Helping the city’s heritage shine with better lighting
Design and manage public lighting
in a way that reduces energy consumption
without sacrificing comfort or aesthetics
lighting points installed
a €35 million
investment as the core
element of the contract
Once home to Roman Catholic popes, Avignon is now a dynamic city with an architectural heritage, a world-renowned festival, a vibrant economy and a lively student scene. To bring out the best of the capital of the Vaucluse region, ENGIE is delivering a lighting project that is both creative and sustainable.
When its previous lighting contract for the city of Avignon expired, ENGIE was retained in 2013 for a further 15 years through a public-private partnership. The aim of the new contract was to strike a balance between the various needs: providing comfortable, non-intrusive lighting, showcasing the city’s exceptional architectural heritage and achieving energy savings.
A more low-key, economical form of lighting
The Avignon city authorities wanted the contract to provide a reduction in both energy consumption and greenhouse gas emissions. To achieve those objectives, ENGIE’s proposal was to replace all the existing lighting points with LED (light-emitting diode) technology, which combines higher performance with lower energy consumption. Completed in 34 months, the replacement of existing lights with LEDs enabled the project to achieve its objective – reducing energy consumption by 36% over the period.
the target achieved by using LED technology
Bringing light to a beautiful heritage
Avignon’s architectural heritage also benefits from this new form of urban lighting. Part of ENGIE’s proposal was to develop a light fitting specifically to suit Avignon’s city environment, with the design approval of architects from Bâtiments de France. ENGIE also provided creative designs for the lighting used to illuminate the city’s most prized architectural treasures, such as the Palace of the Popes or Avignon’s famous bridge, the Benezet. However, they were not the only innovations. ENGIE also created lighting to guide visitors with reduced mobility around various architectural points of interest at night. Wonderful façades, long-forgotten statuettes of the Virgin Mary, cornices and gargoyles are all now ready to be discovered, thrown into sharp relief by different sources of light.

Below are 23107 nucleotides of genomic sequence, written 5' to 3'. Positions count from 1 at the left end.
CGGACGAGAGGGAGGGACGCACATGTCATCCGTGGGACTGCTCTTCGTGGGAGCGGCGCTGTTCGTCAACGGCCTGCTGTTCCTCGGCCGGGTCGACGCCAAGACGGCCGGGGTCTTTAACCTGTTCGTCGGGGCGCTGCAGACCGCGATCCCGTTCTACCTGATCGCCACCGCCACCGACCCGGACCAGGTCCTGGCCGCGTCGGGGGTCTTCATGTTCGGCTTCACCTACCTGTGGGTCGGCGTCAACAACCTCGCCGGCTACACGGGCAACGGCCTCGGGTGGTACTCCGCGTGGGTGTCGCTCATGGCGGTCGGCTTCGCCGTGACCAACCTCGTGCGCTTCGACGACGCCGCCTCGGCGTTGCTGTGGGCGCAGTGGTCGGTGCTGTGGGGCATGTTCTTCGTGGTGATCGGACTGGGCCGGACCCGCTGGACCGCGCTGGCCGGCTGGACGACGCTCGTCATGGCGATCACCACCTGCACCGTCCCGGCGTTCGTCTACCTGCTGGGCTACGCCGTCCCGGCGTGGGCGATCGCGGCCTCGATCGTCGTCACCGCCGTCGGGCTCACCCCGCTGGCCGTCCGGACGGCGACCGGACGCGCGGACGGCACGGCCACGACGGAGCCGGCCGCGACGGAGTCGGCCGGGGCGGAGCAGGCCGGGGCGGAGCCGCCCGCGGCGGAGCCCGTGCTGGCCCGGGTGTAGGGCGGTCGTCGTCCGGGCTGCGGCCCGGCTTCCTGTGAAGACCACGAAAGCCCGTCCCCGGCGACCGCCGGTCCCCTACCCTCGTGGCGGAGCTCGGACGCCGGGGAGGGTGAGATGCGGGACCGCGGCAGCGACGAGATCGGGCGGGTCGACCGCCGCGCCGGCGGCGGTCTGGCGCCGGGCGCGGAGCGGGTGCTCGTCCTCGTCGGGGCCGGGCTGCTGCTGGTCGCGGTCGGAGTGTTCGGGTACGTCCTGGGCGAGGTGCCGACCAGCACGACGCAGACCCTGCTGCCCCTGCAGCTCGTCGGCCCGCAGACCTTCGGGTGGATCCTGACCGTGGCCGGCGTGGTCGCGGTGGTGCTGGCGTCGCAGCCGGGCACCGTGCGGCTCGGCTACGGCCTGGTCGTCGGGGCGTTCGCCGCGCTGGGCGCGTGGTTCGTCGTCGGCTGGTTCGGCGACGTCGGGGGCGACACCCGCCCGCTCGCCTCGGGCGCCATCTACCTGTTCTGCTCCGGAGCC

have been renovated
An intelligent approach to urban lighting
Thanks to the LED technology used on the project, lighting in the city is gentle and non-intrusive, while at the same time providing good visibility – and thereby ensuring the safety of residents. The technology has also made it possible to reduce energy consumption by lowering the power of some of the lighting installations at certain times of the day, and in specific targeted areas. The intensity of the light in different districts can be altered according to population density or the level of activity at night. To help with maintenance, all the technicians use tablet PCs on their inspection rounds to log requirements. Once centralized, this information can then be used to improve the planning of remedial work.
of the initial work
given to local firms or self-employed professionals
And tomorrow ?
Already a partner for the design and maintenance of the city’s lighting, ENGIE is also positioning itself as a potential partner for the construction of a tramway for the Greater Avignon area.
ENGIE would be able to carry out track works and provide complementary lighting for the 14km of track, which is due to be completed in 2025.